Ten Companies Register to Participate in Medicare Drug Price Negotiation Program


HHS entrance_iStock, hapabapa

Pictured: Entrance to the U.S. Department of Health and Human Services/iStock, hapabapa

All 10 pharmaceutical companies whose products were selected for the first round of Medicare drug price negotiations have agreed to participate in the talks, the Department of Health and Human Services announced Tuesday.

The companies include Boehringer Ingelheim, J&J, Merck, Novartis, Immunex and Novo Nordisk. Last week, AstraZeneca and Bristol Myers Squibb said they had reluctantly signed on to the negotiation program under the Inflation Reduction Act (IRA).

Despite their participation, the pharmaceutical industry has strongly opposed the IRA’s Drug Price Negotiation Program. Several companies have filed lawsuits against the program, including Merck, Novartis and AstraZeneca.

However, with all 10 companies’ participation confirmed, the Centers for Medicare and Medicaid Services (CMS) can now move forward with the negotiation process, which will take place throughout the remainder of this year and into 2024, according to Tuesday’s HHS announcement.

This fall, CMS will hold listening sessions with patients, beneficiaries, consumer advocacy organizations, caregivers and other stakeholders. CMS will also meet with the pharmaceutical companies to discuss previous submissions that the agency will consider in determining a maximum fair price.

CMS will then make its initial offer for the selected pharmaceutical products, providing the companies with a “concise justification” for the maximum fair price. The deadline of the initial offer is Feb. 1, 2024. Companies will have a month to either accept CMS’ pricing or propose a counteroffer.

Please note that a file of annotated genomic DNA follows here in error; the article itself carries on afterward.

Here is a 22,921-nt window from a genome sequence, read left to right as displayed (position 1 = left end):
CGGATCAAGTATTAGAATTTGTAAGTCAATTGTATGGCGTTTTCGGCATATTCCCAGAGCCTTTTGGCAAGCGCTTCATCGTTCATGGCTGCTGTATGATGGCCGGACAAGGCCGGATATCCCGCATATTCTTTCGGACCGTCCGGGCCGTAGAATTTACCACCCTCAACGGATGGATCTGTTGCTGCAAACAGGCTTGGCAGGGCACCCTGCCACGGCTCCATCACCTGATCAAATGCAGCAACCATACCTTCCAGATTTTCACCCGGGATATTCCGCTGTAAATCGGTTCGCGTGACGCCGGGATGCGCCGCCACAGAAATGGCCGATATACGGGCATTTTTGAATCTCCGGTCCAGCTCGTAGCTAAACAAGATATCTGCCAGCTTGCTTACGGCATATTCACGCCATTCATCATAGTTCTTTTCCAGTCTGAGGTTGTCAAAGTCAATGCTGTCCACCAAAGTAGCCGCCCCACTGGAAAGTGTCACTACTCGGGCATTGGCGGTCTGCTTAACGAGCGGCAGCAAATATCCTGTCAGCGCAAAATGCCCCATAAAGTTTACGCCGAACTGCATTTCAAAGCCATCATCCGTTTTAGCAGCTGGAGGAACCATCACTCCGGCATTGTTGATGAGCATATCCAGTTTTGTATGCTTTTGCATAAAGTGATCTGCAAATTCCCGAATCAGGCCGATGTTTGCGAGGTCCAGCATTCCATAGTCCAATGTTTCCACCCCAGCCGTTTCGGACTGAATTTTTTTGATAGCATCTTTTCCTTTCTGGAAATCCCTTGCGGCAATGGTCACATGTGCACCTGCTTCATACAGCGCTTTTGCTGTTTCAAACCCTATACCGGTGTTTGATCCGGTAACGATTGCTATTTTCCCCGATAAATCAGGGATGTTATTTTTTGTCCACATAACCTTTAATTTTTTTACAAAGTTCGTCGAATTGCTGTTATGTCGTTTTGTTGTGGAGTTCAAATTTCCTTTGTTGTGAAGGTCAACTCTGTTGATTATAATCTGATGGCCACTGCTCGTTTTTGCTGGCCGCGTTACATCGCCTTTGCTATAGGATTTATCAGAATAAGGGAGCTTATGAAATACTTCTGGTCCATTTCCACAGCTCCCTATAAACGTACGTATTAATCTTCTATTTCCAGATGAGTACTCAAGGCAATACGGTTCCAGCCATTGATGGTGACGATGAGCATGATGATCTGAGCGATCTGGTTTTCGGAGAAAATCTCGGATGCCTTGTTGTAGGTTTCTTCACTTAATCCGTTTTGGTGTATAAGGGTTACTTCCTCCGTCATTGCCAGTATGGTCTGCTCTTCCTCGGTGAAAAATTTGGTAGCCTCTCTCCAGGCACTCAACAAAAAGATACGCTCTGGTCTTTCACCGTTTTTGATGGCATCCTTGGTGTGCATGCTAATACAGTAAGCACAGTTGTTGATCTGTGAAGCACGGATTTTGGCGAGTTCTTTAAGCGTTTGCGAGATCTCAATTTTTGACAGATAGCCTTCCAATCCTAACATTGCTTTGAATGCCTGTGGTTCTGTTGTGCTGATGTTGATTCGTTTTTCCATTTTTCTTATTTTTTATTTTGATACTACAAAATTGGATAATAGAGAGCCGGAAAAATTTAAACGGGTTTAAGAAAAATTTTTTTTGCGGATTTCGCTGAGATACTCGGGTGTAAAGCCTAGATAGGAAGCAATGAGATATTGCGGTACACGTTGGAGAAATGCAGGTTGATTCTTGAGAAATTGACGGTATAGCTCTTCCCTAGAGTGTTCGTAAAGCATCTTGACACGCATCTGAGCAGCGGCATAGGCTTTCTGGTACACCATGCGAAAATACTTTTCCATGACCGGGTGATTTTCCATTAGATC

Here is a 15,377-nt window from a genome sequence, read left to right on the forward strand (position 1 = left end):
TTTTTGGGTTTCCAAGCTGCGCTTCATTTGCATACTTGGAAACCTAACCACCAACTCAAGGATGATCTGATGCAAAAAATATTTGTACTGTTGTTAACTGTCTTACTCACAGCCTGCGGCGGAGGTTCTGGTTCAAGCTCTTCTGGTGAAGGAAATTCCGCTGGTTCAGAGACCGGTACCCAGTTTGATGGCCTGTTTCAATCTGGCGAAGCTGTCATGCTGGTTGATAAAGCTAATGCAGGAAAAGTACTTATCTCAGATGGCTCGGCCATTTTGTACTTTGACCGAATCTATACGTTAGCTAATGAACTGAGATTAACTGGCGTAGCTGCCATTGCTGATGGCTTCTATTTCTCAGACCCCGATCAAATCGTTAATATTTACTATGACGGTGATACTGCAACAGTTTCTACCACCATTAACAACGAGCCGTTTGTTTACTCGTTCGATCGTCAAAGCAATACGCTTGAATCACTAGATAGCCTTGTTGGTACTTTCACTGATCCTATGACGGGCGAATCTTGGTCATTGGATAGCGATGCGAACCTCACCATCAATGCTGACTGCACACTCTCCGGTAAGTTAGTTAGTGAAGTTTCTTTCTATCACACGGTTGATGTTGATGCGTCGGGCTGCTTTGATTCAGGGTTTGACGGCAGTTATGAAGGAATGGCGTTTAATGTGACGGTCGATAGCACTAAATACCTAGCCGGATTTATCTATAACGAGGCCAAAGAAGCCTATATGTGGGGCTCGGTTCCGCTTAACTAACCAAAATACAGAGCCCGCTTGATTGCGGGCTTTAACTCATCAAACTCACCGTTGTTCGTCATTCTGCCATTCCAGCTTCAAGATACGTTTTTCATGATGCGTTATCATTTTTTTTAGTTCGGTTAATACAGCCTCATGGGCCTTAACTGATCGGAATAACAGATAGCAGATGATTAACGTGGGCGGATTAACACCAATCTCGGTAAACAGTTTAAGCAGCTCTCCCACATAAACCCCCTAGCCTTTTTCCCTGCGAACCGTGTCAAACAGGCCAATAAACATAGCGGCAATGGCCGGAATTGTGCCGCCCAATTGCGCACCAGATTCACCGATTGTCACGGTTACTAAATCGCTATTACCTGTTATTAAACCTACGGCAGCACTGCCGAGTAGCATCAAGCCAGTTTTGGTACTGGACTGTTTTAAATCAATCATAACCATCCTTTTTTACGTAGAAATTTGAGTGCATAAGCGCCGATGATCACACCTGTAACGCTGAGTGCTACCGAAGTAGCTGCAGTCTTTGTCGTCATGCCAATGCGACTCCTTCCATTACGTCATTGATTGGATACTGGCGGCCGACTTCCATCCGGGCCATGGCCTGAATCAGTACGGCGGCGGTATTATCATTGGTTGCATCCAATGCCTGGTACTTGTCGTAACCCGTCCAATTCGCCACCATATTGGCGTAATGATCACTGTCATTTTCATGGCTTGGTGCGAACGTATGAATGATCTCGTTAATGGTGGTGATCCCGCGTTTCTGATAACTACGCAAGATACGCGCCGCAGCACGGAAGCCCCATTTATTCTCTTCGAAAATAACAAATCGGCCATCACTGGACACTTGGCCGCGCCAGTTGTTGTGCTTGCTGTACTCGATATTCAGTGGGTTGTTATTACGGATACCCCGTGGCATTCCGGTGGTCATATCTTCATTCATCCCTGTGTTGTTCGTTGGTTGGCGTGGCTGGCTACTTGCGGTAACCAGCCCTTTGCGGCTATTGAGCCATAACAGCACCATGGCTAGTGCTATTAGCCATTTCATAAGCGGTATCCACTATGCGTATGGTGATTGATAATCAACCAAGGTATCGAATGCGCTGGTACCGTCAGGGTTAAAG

The negotiations will run until Aug. 1, 2024, and by Sept. 1 of the same year, CMS will publish the final maximum fair prices for the selected drugs. The new pricing will take effect in 2026.

In deciding on its offer, CMS will “consider the selected drug’s clinical benefit, the extent to which it fulfills an unmet medical need, and its impact on people who rely on Medicare,” HHS said in Tuesday’s announcement. The agency will also look at other factors, such as “costs associated with the research and development as well as costs associated with production and distribution.”

Signed into law in August 2022, the Inflation Reduction Act (IRA) aims to save the U.S. government some $25 billion in drug spending over the next eight years. To achieve this, the IRA empowers the CMS to renegotiate the prices for some of the most widely prescribed medications. In August 2023, the agency named the first 10 drugs that would enter negotiations.

In addition to type 2 diabetes therapy Farxiga (dapagliflozin) and blood thinner Eliquis (apixaban), the list included the diabetes treatments Jardiance (empagliflozin) and Januvia (sitagliptin), heart failure drug Entresto (sacubitril/valsartan) and psoriasis medicine Enbrel (etanercept).

“These companies manufacture some of the costliest and most commonly used prescription drugs,” HHS said in Tuesday’s announcement. “These selected drugs accounted for $50.5 billion in total Part D gross covered prescription drug costs, or about 20%, of total Part D gross covered prescription drug costs between June 1, 2022 and May 31, 2023, which is the time period used to determine which drugs were eligible for negotiation.”

Tristan Manalac is an independent science writer based in Metro Manila, Philippines. He can be reached at tristan@tristanmanalac.com or tristan.manalac@biospace.com.

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